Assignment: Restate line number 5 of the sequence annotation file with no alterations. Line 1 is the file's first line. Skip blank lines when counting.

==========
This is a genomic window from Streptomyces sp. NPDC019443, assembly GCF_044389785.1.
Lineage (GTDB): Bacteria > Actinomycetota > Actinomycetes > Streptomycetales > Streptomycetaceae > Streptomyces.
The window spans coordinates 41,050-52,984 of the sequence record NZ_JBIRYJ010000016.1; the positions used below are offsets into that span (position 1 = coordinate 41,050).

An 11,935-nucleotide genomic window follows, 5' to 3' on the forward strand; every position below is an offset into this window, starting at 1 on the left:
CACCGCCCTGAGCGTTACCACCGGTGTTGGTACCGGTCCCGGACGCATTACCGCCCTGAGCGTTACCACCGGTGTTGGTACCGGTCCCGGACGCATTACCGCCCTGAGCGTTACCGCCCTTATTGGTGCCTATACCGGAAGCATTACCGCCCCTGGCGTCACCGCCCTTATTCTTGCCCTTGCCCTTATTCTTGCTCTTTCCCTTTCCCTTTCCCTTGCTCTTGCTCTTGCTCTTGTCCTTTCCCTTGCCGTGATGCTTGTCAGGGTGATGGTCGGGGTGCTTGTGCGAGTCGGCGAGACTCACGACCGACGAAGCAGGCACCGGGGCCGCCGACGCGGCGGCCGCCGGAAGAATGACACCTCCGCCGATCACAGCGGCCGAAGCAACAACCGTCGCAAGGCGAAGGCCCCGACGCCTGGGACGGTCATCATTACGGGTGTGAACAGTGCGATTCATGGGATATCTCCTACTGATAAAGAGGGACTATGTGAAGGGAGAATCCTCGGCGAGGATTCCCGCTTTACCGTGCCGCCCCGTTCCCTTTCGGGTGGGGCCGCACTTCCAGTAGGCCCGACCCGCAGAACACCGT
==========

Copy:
CACCGCCCTGAGCGTTACCACCGGTGTTGGTACCGGTCCCGGACGCATTACCGCCCTGAGCGTTACCACCGGTGTTGGTACCGGTCCCGGACGCATTACCGCCCTGAGCGTTACCGCCCTTATTGGTGCCTATACCGGAAGCATTACCGCCCCTGGCGTCACCGCCCTTATTCTTGCCCTTGCCCTTATTCTTGCTCTTTCCCTTTCCCTTTCCCTTGCTCTTGCTCTTGCTCTTGTCCTTTCCCTTGCCGTGATGCTTGTCAGGGTGATGGTCGGGGTGCTTGTGCGAGTCGGCGAGACTCACGACCGACGAAGCAGGCACCGGGGCCGCCGACGCGGCGGCCGCCGGAAGAATGACACCTCCGCCGATCACAGCGGCCGAAGCAACAACCGTCGCAAGGCGAAGGCCCCGACGCCTGGGACGGTCATCATTACGGGTGTGAACAGTGCGATTCATGGGATATCTCCTACTGATAAAGAGGGACTATGTGAAGGGAGAATCCTCGGCGAGGATTCCCGCTTTACCGTGCCGCCCCGTTCCCTTTCGGGTGGGGCCGCACTTCCAGTAGGCCCGACCCGCAGAACACCGT